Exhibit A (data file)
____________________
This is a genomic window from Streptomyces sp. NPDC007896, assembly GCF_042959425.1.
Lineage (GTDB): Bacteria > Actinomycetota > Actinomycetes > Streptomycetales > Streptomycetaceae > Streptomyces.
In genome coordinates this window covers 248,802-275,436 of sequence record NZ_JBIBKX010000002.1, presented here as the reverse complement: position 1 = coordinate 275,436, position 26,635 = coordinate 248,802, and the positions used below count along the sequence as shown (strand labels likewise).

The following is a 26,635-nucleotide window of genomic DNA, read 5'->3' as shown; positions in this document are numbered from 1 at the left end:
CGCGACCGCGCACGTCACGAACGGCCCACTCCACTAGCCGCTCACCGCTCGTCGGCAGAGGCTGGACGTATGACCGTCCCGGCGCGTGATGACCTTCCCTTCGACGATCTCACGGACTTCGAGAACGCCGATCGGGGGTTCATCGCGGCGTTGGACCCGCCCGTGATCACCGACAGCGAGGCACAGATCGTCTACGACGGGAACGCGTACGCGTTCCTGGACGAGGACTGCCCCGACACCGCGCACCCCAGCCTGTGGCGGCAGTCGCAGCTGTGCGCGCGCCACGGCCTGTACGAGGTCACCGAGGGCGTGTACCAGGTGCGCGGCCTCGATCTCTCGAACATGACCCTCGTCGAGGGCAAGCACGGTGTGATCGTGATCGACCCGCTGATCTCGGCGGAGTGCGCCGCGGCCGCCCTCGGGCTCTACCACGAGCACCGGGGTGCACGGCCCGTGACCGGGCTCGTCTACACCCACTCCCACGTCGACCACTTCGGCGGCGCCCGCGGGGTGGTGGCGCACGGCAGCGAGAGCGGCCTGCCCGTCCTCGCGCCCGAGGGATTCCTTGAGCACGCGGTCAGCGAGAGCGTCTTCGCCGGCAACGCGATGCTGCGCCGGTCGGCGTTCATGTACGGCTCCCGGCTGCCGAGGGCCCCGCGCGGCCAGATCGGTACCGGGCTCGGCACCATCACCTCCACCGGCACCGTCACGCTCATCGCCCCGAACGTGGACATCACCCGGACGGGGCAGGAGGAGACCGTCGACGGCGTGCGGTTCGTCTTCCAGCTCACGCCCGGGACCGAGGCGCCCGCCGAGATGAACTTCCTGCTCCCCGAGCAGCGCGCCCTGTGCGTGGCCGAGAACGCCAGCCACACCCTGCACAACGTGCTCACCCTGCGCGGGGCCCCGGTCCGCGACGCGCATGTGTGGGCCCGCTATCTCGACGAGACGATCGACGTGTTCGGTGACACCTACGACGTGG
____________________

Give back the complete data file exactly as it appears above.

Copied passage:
This is a genomic window from Streptomyces sp. NPDC007896, assembly GCF_042959425.1.
Lineage (GTDB): Bacteria > Actinomycetota > Actinomycetes > Streptomycetales > Streptomycetaceae > Streptomyces.
In genome coordinates this window covers 248,802-275,436 of sequence record NZ_JBIBKX010000002.1, presented here as the reverse complement: position 1 = coordinate 275,436, position 26,635 = coordinate 248,802, and the positions used below count along the sequence as shown (strand labels likewise).

The following is a 26,635-nucleotide window of genomic DNA, read 5'->3' as shown; positions in this document are numbered from 1 at the left end:
CGCGACCGCGCACGTCACGAACGGCCCACTCCACTAGCCGCTCACCGCTCGTCGGCAGAGGCTGGACGTATGACCGTCCCGGCGCGTGATGACCTTCCCTTCGACGATCTCACGGACTTCGAGAACGCCGATCGGGGGTTCATCGCGGCGTTGGACCCGCCCGTGATCACCGACAGCGAGGCACAGATCGTCTACGACGGGAACGCGTACGCGTTCCTGGACGAGGACTGCCCCGACACCGCGCACCCCAGCCTGTGGCGGCAGTCGCAGCTGTGCGCGCGCCACGGCCTGTACGAGGTCACCGAGGGCGTGTACCAGGTGCGCGGCCTCGATCTCTCGAACATGACCCTCGTCGAGGGCAAGCACGGTGTGATCGTGATCGACCCGCTGATCTCGGCGGAGTGCGCCGCGGCCGCCCTCGGGCTCTACCACGAGCACCGGGGTGCACGGCCCGTGACCGGGCTCGTCTACACCCACTCCCACGTCGACCACTTCGGCGGCGCCCGCGGGGTGGTGGCGCACGGCAGCGAGAGCGGCCTGCCCGTCCTCGCGCCCGAGGGATTCCTTGAGCACGCGGTCAGCGAGAGCGTCTTCGCCGGCAACGCGATGCTGCGCCGGTCGGCGTTCATGTACGGCTCCCGGCTGCCGAGGGCCCCGCGCGGCCAGATCGGTACCGGGCTCGGCACCATCACCTCCACCGGCACCGTCACGCTCATCGCCCCGAACGTGGACATCACCCGGACGGGGCAGGAGGAGACCGTCGACGGCGTGCGGTTCGTCTTCCAGCTCACGCCCGGGACCGAGGCGCCCGCCGAGATGAACTTCCTGCTCCCCGAGCAGCGCGCCCTGTGCGTGGCCGAGAACGCCAGCCACACCCTGCACAACGTGCTCACCCTGCGCGGGGCCCCGGTCCGCGACGCGCATGTGTGGGCCCGCTATCTCGACGAGACGATCGACGTGTTCGGTGACACCTACGACGTGG